Though the overall risk of rupture in unruptured cerebral aneurysm is low (<0.5% per year) except for giant aneurysms, the morbidity and mortality associated with rupture can be high [6]. These unruptured cerebral aneurysms often remain asymptomatic, or sometimes, the smaller aneurysms can produce also compressive symptoms (involvement of cranial nerves mainly third and forth) or ischemic symptoms due to thromboembolic episodes [7, 8]. Thus, it is imperative to know about the natural course (age, gender, and familial history) as well as the pathophysiological factors (size, type, location, comorbidities, procedure) which would govern cerebral aneurysm rupture perioperatively [9]. In addition, postrupture of cerebral aneurysm certain preventable medical conditions further adds to overall morbidity and mortality. In addition, one study has highlighted that comorbidities (such as arterial hypertension, congestive heart failure, and electrolyte disturbances) were associated with increase in the likelihood of longer median length of stay in all patients with cerebral aneurysms [10, 11].

Prevalence of unruptured cerebral aneurysms is increasing worldwide and is estimated to be approximately 0.65%–3.2%. The two most common risk factors associated with SAH are patients with adult polycystic kidney (ADPKD) and a positive family history of intracranial aneurysm of SAH [12]. Interestingly, in some countries like Japan and Finland, higher incidence of SAH is not found to be correlated with higher prevalence of unruptured aneurysms (UIA) and thus suggests the existence of other cofactors responsible for causing SAH in this population [13].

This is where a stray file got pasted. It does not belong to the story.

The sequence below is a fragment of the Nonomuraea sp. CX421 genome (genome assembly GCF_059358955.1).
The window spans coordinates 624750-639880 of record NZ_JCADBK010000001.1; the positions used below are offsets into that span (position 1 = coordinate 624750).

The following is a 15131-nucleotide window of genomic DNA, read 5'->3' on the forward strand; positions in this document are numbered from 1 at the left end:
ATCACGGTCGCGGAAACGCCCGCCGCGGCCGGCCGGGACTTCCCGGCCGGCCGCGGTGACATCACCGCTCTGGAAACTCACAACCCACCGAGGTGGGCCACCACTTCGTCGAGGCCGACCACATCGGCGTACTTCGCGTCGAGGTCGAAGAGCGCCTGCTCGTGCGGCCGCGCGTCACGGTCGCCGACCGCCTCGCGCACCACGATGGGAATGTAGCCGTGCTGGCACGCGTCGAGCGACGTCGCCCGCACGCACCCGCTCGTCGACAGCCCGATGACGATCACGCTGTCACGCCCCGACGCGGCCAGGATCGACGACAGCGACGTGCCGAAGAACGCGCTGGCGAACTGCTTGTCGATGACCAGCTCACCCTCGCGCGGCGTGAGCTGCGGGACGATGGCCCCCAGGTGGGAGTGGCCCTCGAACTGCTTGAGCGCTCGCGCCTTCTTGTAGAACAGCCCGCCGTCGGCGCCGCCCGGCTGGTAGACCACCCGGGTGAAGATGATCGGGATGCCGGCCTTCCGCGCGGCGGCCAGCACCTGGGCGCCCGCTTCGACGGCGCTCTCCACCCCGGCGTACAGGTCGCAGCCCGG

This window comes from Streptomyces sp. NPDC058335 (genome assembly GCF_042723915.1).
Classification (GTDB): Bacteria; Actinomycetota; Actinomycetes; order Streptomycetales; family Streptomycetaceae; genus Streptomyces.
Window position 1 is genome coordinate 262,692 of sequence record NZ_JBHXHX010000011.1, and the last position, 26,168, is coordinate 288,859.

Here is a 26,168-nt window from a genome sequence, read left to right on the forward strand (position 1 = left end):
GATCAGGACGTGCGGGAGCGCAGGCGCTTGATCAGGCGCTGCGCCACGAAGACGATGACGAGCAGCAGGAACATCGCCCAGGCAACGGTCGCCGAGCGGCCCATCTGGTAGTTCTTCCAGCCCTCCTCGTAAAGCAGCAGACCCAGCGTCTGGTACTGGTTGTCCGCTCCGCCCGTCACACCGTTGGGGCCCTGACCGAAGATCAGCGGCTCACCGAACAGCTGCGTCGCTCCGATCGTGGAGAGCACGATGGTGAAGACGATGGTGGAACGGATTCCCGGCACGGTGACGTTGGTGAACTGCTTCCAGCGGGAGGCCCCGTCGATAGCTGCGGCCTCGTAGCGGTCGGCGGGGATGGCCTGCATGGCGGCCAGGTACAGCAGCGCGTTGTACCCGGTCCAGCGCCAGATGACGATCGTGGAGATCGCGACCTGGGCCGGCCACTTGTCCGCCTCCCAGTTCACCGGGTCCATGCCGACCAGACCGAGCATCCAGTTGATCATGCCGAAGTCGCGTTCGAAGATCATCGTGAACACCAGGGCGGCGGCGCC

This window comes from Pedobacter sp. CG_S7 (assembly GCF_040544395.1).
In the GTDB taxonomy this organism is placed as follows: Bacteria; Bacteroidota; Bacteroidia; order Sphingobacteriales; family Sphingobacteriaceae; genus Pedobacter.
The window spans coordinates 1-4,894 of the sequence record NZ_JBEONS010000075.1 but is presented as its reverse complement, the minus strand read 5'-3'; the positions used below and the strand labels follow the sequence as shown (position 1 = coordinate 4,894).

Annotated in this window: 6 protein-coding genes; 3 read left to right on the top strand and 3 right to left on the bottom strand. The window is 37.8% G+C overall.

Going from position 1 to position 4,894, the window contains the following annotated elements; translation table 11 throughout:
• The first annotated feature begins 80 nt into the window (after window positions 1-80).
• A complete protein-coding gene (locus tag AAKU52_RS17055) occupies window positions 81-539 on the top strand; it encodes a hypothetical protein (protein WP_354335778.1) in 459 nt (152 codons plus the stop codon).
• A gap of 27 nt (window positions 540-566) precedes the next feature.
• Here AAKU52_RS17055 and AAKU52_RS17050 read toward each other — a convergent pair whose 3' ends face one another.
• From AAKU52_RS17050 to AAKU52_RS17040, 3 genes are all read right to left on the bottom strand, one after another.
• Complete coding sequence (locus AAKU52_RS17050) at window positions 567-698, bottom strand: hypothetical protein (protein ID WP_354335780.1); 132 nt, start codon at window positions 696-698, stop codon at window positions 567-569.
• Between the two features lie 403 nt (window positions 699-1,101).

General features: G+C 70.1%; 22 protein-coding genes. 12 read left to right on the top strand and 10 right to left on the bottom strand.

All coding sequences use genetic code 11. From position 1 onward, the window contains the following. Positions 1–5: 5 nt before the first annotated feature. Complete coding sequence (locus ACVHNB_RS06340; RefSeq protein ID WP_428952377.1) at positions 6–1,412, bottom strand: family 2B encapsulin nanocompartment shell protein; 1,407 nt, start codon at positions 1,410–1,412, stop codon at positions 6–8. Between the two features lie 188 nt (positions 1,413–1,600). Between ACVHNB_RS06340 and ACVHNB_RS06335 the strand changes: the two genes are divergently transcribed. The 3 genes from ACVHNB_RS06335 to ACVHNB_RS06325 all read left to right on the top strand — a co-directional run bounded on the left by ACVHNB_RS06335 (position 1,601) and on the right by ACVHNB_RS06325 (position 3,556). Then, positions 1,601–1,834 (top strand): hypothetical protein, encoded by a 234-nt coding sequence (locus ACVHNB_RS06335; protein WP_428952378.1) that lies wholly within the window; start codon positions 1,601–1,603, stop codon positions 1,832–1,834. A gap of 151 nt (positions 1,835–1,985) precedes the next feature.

Female gender represents also a significant risk factor. However, the influence of female hormones on the pathogenesis of aneurysm formation and rupture is inconclusive. In the affected families, the most frequent relationship exists between the siblings. The genetic predisposition is a significant contributory factor for multiplicity as well as location of aneurysm. In addition, familial SAH was found to be associated with larger aneurysm at the time of rupture [13, 14].

A Japanese study group revealed that more than 90% of cerebral aneurysm cases were incidentally detected and warrants the need for preventive as well as screening methods to detect unruptured aneurysm. Most common aneurysms detected in this study were in the middle cerebral arteries (MCA) and the internal carotid arteries (ICA); however, aneurysms located in anterior (ACoA) and posterior communicating artery (PCoA) were more likely to be ruptured in comparison to MCA aneurysms [15]. Familial intracranial aneurysm (FIA) study also showed the preponderance of MCA location as opposed to International Study of Unruptured Intracranial Aneurysms (ISUIA) which had more patients with PCoA aneurysms (patients who had a family history of intracranial aneurysm or subarachnoid hemorrhage were excluded) [14]. The effect of geographical area on incidence and type of aneurysm rupture is inconclusive at present; however, Japanese study showed that the large, posterior-circulation, and symptomatic aneurysms were associated with significantly higher rates of rupture. The selection bias could not be eliminated from this study and could possibly account for the higher incidence of rupture. In contrast, US based study found that more than 90% of the unruptured aneurysms were located in the anterior circulation and a location was also similar for patients with ruptured aneurysms. However, the lack of correlation of size and age at rupture (exposure to risk factors) suggests that the size at rupture is more dependent on hemodynamic stress [16, 17].